Loners have a hard time in the modern, day-to-day world, yet not in fiction and film. Solitary men - who I think are shy and/or autistic men - are heroes in literature and the movies – James Fenimore Cooper's Natty Bumpo in The Deerslayer and The Last of the Mohicans. David Copperfield in the Dickens … Continue reading Loners |The one place where society welcomes them |Anneli Rufus and her book Party of One
Yes, this is the new title of this site. Though I'm still fond of 'Shy Highway', the title I've used since 2007, my interests obviously are too far-ranging. Since I was a boy entering school, my view of the world around me has been different from that of anyone I've met. That wasn't always positive. … Continue reading Alternative World |New perspectives on autism, shyness, literature and history, psychology and science, life, the universe and everything
Dreams are real while they last; can one say more of life?
In one of my books – not sure if it's in The Shyness Guide or my first novel, The Birdcatcher (could be both) - I said that reading and writing are older than speech. That's an idea that I have never seen anywhere else. But this week, re-reading the James Hillman/Michael Ventura book, We've Had … Continue reading Rescuing the Past and/or Anthropology and/or Psychology |How reading and writing preceded Talking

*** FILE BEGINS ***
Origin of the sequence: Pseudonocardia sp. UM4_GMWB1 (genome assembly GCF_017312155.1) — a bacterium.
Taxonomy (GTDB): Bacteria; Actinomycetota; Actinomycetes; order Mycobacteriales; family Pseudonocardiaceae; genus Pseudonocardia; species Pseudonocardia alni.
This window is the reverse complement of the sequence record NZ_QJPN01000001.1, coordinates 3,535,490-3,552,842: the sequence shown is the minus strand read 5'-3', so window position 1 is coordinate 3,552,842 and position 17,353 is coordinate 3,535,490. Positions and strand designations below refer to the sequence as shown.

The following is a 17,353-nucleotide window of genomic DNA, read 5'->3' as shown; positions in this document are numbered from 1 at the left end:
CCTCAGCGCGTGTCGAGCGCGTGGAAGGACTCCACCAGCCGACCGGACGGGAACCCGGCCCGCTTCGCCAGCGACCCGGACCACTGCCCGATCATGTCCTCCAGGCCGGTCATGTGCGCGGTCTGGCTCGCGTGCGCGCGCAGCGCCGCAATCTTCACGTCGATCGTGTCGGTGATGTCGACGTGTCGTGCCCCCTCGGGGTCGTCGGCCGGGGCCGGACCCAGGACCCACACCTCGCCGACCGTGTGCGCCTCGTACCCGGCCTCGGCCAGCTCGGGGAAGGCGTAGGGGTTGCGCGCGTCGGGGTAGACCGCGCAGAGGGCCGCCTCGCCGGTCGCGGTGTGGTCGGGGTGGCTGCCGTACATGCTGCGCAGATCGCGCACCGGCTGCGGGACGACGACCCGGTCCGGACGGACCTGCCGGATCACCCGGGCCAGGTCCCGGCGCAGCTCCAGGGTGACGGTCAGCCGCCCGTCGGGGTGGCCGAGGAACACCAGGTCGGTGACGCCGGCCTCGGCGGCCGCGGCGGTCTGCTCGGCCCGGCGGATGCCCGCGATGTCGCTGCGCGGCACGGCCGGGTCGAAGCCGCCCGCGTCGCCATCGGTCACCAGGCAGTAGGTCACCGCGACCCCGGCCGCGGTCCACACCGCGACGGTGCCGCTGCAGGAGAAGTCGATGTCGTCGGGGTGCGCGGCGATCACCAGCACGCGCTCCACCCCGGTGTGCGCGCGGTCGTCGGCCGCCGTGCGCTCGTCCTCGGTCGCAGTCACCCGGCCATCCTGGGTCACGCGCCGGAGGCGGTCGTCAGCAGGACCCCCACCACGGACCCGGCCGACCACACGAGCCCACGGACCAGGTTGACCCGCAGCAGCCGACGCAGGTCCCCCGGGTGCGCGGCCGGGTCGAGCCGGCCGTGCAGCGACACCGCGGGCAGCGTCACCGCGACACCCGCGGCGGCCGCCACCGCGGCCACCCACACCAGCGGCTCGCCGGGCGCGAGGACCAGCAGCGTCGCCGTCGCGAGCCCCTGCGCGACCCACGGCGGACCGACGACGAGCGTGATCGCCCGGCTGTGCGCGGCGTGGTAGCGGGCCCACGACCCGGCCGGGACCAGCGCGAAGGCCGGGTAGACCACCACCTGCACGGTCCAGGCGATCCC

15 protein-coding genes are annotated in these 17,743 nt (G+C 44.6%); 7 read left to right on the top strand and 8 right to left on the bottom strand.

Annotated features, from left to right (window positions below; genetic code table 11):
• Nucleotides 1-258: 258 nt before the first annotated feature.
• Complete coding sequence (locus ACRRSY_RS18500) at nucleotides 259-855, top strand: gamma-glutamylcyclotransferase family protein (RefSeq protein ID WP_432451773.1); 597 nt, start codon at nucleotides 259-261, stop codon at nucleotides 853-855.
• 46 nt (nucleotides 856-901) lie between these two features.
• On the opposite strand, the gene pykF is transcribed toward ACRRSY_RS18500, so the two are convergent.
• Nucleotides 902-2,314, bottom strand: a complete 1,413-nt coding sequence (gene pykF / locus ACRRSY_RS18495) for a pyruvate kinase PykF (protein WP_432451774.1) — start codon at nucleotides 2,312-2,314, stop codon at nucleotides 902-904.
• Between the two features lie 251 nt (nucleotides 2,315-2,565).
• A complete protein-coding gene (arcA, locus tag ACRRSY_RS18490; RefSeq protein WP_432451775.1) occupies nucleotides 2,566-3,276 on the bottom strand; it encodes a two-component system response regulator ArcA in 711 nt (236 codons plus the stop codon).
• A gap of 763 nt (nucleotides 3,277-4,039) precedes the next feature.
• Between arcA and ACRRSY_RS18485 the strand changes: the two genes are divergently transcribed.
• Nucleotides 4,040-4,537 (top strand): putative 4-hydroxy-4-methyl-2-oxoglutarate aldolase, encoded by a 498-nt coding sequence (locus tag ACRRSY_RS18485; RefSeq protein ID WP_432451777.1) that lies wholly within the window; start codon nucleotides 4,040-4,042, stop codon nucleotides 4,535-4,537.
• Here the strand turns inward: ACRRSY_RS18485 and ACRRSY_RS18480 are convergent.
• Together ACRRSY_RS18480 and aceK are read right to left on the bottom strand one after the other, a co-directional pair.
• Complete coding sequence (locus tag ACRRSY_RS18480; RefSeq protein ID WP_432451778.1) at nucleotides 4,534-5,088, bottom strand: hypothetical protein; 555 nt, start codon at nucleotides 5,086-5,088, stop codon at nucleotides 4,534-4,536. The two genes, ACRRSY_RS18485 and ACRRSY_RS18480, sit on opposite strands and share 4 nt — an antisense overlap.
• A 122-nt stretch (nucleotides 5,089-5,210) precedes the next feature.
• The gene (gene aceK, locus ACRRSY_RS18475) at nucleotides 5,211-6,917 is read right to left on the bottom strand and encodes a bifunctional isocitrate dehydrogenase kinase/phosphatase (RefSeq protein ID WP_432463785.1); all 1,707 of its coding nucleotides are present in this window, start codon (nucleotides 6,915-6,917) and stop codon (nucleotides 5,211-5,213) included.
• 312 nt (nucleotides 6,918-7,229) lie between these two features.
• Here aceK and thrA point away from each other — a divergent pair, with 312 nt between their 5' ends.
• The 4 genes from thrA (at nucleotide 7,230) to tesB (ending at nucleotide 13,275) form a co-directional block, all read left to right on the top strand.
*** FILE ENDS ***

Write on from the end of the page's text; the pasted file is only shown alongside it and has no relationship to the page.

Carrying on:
In my book The Shyness Guide, I've written about C.G. Jung's different conception of 'introvert/extrovert' - different, that is, from the view of most people today. In his 1921 book Psychological Types, he proposed that there are four principal functions: Two perceiving functions: Sensation and Intuition Two judging functions: Thinking and Feeling We … Continue reading Are you an introvert and an extrovert?
Sometimes psychologists try to explain autism using 'theory of mind'. Books on psychology devote whole chapters to theory of mind, but to keep a lid on it here, I'll just quote Dictionary.com: the ability to interpret one’s own and other people’s mental and emotional states, understanding that each person has unique motives, perspectives, etc. The … Continue reading Autism and Theory of Mind |Do you think like a Baboon?
Something that never seems to be talked about in the autism debates, is the different way words work for those who are autistic - and/or solitary or shy - vs those who are 'normal'. From the time I entered elementary school as a small boy, I was conscious of how different words were for me. … Continue reading Autism and Words